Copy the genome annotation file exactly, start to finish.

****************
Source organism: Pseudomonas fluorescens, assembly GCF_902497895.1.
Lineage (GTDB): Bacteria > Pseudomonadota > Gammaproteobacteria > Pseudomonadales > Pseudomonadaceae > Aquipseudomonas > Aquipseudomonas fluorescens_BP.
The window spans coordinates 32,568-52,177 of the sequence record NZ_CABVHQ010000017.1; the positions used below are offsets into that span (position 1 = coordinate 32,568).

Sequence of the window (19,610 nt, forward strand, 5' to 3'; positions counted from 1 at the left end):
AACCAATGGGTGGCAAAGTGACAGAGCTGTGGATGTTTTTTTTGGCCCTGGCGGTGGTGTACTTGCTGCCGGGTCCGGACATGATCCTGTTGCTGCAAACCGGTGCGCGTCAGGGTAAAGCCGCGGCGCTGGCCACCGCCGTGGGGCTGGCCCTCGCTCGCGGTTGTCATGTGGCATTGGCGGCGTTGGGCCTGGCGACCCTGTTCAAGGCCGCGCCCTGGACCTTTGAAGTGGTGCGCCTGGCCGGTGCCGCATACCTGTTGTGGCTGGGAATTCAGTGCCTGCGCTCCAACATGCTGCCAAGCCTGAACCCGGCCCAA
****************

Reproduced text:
Source organism: Pseudomonas fluorescens, assembly GCF_902497895.1.
Lineage (GTDB): Bacteria > Pseudomonadota > Gammaproteobacteria > Pseudomonadales > Pseudomonadaceae > Aquipseudomonas > Aquipseudomonas fluorescens_BP.
The window spans coordinates 32,568-52,177 of the sequence record NZ_CABVHQ010000017.1; the positions used below are offsets into that span (position 1 = coordinate 32,568).

Sequence of the window (19,610 nt, forward strand, 5' to 3'; positions counted from 1 at the left end):
AACCAATGGGTGGCAAAGTGACAGAGCTGTGGATGTTTTTTTTGGCCCTGGCGGTGGTGTACTTGCTGCCGGGTCCGGACATGATCCTGTTGCTGCAAACCGGTGCGCGTCAGGGTAAAGCCGCGGCGCTGGCCACCGCCGTGGGGCTGGCCCTCGCTCGCGGTTGTCATGTGGCATTGGCGGCGTTGGGCCTGGCGACCCTGTTCAAGGCCGCGCCCTGGACCTTTGAAGTGGTGCGCCTGGCCGGTGCCGCATACCTGTTGTGGCTGGGAATTCAGTGCCTGCGCTCCAACATGCTGCCAAGCCTGAACCCGGCCCAA